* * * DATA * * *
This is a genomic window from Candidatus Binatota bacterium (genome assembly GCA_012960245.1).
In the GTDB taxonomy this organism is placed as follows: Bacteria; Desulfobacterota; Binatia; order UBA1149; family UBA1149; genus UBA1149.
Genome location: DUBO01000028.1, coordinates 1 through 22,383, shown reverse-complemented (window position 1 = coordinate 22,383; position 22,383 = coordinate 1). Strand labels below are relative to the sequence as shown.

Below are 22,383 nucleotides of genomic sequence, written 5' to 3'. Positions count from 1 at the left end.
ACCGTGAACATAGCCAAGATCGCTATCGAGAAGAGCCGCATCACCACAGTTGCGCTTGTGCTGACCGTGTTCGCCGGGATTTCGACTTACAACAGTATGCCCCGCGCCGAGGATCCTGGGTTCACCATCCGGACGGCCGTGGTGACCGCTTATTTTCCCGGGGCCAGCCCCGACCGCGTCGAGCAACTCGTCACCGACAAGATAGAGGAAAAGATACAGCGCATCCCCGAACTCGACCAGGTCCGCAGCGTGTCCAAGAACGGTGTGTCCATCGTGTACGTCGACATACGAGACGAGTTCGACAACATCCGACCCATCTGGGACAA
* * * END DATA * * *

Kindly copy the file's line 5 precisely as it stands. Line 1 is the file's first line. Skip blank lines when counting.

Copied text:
ACCGTGAACATAGCCAAGATCGCTATCGAGAAGAGCCGCATCACCACAGTTGCGCTTGTGCTGACCGTGTTCGCCGGGATTTCGACTTACAACAGTATGCCCCGCGCCGAGGATCCTGGGTTCACCATCCGGACGGCCGTGGTGACCGCTTATTTTCCCGGGGCCAGCCCCGACCGCGTCGAGCAACTCGTCACCGACAAGATAGAGGAAAAGATACAGCGCATCCCCGAACTCGACCAGGTCCGCAGCGTGTCCAAGAACGGTGTGTCCATCGTGTACGTCGACATACGAGACGAGTTCGACAACATCCGACCCATCTGGGACAA